Outdoor Adventure

Wildlife Viewing

History & Culture

Prince Rupert Must-Do Summer Experiences

1. Get on the water

Surrounded by salt water and detailed by inlets, lakes, and the mighty Skeena River, getting out on the water is an absolute must to truly experience the North Coast’s vibrant marine ecosystem. To sweeten the experience, the days are longer here, with light lingering well past 10pm, giving anglers and paddlers more daytime on the water. Rentals are available at Skeena Kayaking where they’ll share some of the local routes for varying skill levels. And for anglers, this is a fishing town, so find a charter boat and spend the day jigging for halibut and casting for salmon. Drop a trap on the way out of the harbour, and pick it up before the day’s end to discover a pot full of meaty sweet-tasting Dungeness crab. 

Andrew Strain

2. See the wildlife

There is window mid-May until the end of July when sightseers are guaranteed to see a grizzly bear munching on sedge grass on the shore. Prince Rupert Adventure Tours offers day trips on its yellow catamaran, based at the Cow Bay Marina. Climb aboard and let the tour guides fill your head with marine facts and trivia as you sail into the Khutzeymateen Grizzly Bear Sanctuary. Along the way, it’s likely you’ll see eagles, sea lions, seals, humpback whales, harbour porpoises – and if you’re lucky – a pod of orcas. From inside the inlet, grizzly bears roam the shores alone or with their cubs to fatten up on grasses and cockles tucked under driftwood. If you miss the grizzly bear window, whale watching tours continue until the end of September.

Andrew Strain

3. Find a patio

When the sun burns through the fog, catch all the activity in the harbour from a patio. Waterfront patios can be found in Cow Bay at Breakers Pub, where you can watch seals and eagles scavenge for food near the charter boats as fishermen clean their catch. The Wheelhouse craft brewery has a patio with ocean views, and in the near future it’s moving to the historic CN railway building right next to the sea. Charlie’s Lounge at The Crest sits a little higher on a cliff facing the sea. Take in a bird’s eye view of all the vessels – cargo ships, ferries, gillnetters, crab boats, cruise ships, kayaks, and skiffs – navigating each other in the waters below.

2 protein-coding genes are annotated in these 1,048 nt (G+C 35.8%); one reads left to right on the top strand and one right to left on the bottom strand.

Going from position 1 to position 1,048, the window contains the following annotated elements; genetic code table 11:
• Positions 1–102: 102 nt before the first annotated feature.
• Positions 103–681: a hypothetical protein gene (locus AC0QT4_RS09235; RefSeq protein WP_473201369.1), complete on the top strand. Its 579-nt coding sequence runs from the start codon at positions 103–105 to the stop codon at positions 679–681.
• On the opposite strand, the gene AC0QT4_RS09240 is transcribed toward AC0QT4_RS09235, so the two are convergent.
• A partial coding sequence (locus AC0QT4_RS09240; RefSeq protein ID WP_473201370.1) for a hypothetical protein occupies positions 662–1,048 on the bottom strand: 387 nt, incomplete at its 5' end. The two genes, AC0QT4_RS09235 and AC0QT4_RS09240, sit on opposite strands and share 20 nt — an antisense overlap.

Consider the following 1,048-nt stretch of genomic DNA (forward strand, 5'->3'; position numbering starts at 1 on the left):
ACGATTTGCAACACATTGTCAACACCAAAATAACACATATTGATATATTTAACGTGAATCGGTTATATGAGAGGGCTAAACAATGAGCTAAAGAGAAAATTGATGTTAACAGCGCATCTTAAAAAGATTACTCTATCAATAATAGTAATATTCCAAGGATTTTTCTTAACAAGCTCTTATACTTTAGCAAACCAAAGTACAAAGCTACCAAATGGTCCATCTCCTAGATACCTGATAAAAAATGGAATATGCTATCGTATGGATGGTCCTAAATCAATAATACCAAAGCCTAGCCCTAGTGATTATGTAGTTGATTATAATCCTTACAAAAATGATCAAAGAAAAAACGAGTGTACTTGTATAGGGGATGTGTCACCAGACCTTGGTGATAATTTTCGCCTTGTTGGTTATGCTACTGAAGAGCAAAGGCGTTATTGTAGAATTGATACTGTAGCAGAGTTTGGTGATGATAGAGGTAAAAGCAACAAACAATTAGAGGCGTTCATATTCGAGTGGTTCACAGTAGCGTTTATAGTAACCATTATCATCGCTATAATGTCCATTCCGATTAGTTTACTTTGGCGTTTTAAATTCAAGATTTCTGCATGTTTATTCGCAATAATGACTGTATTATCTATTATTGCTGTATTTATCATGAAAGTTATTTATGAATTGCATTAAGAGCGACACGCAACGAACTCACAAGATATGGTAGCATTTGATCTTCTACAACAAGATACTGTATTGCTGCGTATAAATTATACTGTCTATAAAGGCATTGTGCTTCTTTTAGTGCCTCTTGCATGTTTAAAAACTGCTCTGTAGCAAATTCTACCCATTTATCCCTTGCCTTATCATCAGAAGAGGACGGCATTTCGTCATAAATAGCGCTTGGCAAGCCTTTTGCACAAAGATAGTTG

Shayd Johnson

4. Go for a hike

Prince Rupert is on the edge of the Great Bear Rainforest, blanketed by mosses, and sheltered by cedars, shore pines, and hemlocks. The lush, coastal, biodiversity can be found in the city itself if you walk through Rushbrook Trail or McClymont Park. Just outside the city, you can take a 5km hike around Butze Rapids, or a 9km grind up Tall Trees Trail. For the adventurous hikers, there are many more rustic trails maintained by passionate locals. Routes can be found in the “Outsider’s Guide to Prince Rupert” by Matt Simmons, a local Muskeg Press publication found at the library, Cow Bay shops, or Eddie’s News.

View from Mount Hays. Photographer: Mike Seehagel

5. Travel back in time

For the days when it’s raining sideways, immerse yourself in history at the North Pacific Cannery, the oldest intact salmon cannery on the West Coast. Plan for a half day and take the scenic drive to Port Edward. Soak in the past by taking a guided tour through restored buildings raised on pilings at the mouth of the Skeena River where First Nations, Japanese, Chinese, and European settlers had lived and worked to pack the once abundant salmon into cans to share with the world. Have a home cooked meal at the Mess House Café and browse through the gift shop stocked with designs from local artisans. Or stay in town and visit the Museum of Northern BC, where you can learn about the Coast Ts’msyen people, who have lived here since time immemorial, and neighbouring First Nations. The museum carries the cultural history of the region and follows the economic rise of the fur trade to the fishing industry and how the community has transformed into the modern-day port city it is today. 

Simon Ratcliffe

Shannon Lough

Shannon Lough is a multimedia storyteller based on the wild rugged coastline on Coast Ts’msyen territory, known as Prince Rupert, B.C. Before moving to the North Coast, she received her Master of Journalism from Carleton University in Ottawa. For three years she was the editor of the community newspaper, The Northern View. She is now the Manager of Communications and Engagement at Ecotrust Canada, a charity that works on innovative economic solutions to elevate social and environmental well-being in rural, remote, and Indigenous communities. She’s also a small-business co-owner and yoga instructor at Zikhara Yoga. In her spare time, she scribbles fictional stories for her own pleasure.

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